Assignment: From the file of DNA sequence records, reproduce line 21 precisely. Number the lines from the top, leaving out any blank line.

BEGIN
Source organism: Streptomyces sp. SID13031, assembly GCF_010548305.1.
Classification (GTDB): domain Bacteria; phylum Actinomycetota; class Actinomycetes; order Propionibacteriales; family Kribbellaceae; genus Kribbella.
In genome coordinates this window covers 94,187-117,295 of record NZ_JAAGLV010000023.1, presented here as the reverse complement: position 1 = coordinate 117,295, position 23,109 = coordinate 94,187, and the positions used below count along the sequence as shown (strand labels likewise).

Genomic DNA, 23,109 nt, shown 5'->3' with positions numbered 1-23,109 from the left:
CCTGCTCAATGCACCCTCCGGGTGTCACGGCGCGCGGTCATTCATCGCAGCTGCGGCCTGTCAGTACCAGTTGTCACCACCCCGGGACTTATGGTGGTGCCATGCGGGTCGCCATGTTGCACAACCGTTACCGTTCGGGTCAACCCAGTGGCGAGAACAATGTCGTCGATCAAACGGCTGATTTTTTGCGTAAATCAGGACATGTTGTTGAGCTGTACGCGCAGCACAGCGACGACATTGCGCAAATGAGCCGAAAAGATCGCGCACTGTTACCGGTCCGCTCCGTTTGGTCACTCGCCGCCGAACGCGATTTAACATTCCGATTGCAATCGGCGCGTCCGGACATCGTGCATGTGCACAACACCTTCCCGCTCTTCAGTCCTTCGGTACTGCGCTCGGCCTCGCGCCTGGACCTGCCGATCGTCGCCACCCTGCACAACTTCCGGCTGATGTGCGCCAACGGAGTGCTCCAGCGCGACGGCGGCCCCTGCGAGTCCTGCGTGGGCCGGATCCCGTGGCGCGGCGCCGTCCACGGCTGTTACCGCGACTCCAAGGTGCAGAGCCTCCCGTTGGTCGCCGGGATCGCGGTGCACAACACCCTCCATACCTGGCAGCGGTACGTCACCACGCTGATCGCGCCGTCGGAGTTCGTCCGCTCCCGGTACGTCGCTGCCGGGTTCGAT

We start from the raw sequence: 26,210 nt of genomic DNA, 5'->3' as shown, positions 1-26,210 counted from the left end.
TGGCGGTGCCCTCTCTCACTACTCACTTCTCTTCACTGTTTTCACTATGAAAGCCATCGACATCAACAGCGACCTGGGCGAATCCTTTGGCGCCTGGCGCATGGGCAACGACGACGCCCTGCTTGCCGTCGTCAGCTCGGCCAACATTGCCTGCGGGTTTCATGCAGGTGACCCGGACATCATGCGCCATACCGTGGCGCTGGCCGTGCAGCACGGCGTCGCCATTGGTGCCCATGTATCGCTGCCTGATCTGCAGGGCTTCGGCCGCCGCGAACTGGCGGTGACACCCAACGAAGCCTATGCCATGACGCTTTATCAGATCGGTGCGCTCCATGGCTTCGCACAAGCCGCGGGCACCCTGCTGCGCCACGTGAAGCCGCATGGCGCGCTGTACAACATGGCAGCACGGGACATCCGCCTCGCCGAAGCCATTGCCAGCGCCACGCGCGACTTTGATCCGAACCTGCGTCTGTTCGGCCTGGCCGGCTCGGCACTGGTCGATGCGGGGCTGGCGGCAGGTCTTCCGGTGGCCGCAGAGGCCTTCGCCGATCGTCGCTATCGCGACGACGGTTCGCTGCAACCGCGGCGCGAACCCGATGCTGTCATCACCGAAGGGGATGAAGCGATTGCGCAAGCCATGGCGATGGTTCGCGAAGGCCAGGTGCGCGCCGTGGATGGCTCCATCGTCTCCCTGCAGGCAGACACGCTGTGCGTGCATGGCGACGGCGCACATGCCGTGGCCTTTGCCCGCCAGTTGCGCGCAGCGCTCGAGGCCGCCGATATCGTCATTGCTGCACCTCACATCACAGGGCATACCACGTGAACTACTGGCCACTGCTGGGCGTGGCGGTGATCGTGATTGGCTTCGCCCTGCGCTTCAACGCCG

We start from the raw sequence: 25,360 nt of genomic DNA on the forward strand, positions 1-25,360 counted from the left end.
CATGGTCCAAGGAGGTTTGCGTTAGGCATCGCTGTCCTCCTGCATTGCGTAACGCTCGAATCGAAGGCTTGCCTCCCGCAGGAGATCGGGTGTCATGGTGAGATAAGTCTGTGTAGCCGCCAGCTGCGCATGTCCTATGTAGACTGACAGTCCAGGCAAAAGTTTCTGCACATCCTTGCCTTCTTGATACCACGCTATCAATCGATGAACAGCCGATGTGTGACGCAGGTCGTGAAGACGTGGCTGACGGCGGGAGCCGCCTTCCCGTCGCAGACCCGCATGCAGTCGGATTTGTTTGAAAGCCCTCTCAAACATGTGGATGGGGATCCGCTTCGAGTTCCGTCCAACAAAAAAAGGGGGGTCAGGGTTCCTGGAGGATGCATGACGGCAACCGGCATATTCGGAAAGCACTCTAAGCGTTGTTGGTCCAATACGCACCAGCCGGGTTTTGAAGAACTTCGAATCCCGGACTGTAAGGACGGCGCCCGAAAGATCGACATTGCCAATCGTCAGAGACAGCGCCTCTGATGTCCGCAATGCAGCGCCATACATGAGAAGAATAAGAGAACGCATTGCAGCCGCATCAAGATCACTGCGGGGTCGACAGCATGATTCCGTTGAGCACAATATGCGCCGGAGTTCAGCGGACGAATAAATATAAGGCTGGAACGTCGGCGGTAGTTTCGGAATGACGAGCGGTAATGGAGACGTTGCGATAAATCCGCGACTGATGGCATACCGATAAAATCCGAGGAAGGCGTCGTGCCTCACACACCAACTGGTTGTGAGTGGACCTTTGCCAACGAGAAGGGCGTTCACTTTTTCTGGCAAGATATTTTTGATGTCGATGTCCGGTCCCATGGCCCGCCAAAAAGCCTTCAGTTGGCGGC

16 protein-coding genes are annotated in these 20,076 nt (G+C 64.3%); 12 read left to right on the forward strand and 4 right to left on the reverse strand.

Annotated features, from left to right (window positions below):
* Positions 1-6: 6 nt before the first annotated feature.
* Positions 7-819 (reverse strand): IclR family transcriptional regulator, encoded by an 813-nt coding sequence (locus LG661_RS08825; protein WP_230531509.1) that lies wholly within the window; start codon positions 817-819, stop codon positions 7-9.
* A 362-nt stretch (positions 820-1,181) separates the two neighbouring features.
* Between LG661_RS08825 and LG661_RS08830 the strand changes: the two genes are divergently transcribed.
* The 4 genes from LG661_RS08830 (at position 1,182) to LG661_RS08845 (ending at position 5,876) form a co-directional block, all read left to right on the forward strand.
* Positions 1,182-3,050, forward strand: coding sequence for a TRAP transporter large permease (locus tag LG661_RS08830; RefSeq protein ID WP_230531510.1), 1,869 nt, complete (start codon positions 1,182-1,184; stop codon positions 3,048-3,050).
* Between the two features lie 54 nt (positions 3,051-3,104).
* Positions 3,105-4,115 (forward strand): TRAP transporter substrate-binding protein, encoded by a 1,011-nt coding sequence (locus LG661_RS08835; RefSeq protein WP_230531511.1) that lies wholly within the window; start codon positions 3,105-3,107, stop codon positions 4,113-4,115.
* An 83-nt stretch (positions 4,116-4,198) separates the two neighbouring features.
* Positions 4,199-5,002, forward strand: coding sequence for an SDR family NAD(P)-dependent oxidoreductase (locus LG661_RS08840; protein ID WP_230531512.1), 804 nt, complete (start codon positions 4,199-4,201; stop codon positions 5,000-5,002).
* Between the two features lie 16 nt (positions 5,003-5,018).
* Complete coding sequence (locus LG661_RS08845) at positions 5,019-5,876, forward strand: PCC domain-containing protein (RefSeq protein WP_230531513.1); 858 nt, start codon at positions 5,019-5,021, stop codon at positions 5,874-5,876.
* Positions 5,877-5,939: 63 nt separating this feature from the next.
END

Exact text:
* Positions 4,199-5,002, forward strand: coding sequence for an SDR family NAD(P)-dependent oxidoreductase (locus LG661_RS08840; protein ID WP_230531512.1), 804 nt, complete (start codon positions 4,199-4,201; stop codon positions 5,000-5,002).